To be fair, the fifths derived from equal tempered tuning are really quite good, especially when heard in chords that use two of them (like Am7 c-e-g-a) or three (like C 6|9 c-e-g-a-d).

Anyway, if you care to delve into my reasoning and voyage of discovery, I am linking to a pdf of my TREATISE ON AUTOHARP TUNING, which grew out of a workshop I did for the Augusta Heritage class in 1988 at Elkins WV. It was updated some over the years, especially in 2006 after physical experiments partly inspired by an article - that I read once in the 1980s and had a concept which stayed in the back of my mind - by the late Woody Padgett in Autoharpoholic Magazine. Please note that this was written off and on over 30 years and the specific numeric variances from zero cited are somewhat arbitrary and different from one schedule to another. The important part is that the relative pitches, sharp or flat, are consistent, and that is the point. So if interested,  CLICK HERE .

Other pages in this section detail the "sweetened" temperament settings for various configurations: 2 key Diatonic, 3 Key Diatonic, 4 key Chromatic, 1 key Perfect Fifth, and 1 key Simplified. Again, they are given a key/scale to illustrate but can be transposed to any other key.  However, in my system, the tonic, sub-dominant, and dominant (i.e. I,IV,V) notes are all set to ZERO.  This allows accompanying other instruments and vocalists without conflict. I understand that contradicts the conventional wisdom. So be it.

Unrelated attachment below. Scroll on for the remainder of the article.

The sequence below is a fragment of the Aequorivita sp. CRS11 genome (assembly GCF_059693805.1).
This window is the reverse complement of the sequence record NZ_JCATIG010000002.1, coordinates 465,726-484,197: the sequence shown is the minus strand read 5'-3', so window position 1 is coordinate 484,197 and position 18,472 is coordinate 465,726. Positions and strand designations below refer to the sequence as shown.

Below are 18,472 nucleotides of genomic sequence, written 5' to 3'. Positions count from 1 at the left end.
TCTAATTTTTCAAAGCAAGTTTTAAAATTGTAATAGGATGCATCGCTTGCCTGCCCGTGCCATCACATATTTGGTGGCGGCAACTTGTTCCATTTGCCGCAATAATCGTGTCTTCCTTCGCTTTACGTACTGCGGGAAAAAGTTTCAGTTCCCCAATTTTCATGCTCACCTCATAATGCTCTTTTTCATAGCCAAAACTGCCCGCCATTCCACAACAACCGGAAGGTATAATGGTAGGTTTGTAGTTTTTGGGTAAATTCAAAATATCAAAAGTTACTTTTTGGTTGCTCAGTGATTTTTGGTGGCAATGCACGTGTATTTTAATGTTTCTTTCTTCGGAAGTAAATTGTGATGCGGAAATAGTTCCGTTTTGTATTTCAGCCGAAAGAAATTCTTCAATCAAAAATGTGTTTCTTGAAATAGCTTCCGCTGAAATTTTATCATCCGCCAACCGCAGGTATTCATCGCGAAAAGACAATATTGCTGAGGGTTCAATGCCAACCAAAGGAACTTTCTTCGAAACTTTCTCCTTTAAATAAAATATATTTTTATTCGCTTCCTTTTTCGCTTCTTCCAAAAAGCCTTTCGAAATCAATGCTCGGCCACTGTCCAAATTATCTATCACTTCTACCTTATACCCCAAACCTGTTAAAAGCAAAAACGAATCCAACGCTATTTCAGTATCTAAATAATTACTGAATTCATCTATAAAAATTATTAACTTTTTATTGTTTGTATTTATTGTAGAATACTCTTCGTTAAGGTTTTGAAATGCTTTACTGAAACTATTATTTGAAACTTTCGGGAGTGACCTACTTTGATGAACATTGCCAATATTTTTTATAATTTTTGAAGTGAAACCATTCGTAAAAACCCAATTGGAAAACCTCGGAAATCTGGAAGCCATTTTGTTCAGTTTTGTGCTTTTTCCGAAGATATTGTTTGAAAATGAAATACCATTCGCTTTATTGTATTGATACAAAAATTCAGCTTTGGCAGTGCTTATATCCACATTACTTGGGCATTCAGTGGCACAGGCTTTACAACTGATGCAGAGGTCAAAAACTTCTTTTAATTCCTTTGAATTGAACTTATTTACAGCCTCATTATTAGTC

Note that, technically, a two-key diatonic is a contradiction in terms, but is generally used in autoharp circles for a string schedule with 8 different notes and chords that can be made from them. Some people have lock bars which can be engaged to block out the one note outside of a one-key diatonic scale, aka do-re-mi, etc. , so it may be played in an open-noting style. Same goes for the three-key diatonic. The OS factory standard "chromatic" autoharp really is only good for 4-5 keys, although some have modified their instruments to accommodate more keys. Of course, those would tend to favor a straight-up equally tempered approach to the tuning.

I assume most people just want to get to the temperament schedules. I might point out to those who say they cannot hear a difference between equal and "sweetened" tuning that they perform the following short demonstration. Select 3 notes from a major triad, any major chord will do, but for this case let's just take c-e-g, and, for these purposes, in your middle octave. Tune the c,e, and g to zero. Either pluck the 3 strings together or hold down the chord bar and strum. LISTEN. Then loosen the e string so it reads 5-12 cents lower on your tuner. Again, sound the 3 notes simultaneously and LISTEN. The latter chord should sound more harmonious, sweeter, "better"; the former, equal tempered, chord will seem harsher, more strident, tenser. That is essentially the phenomena at the heart of the matter, and for at least 600 years, has been the subject of endless and heated discussions as to how to best deal with it.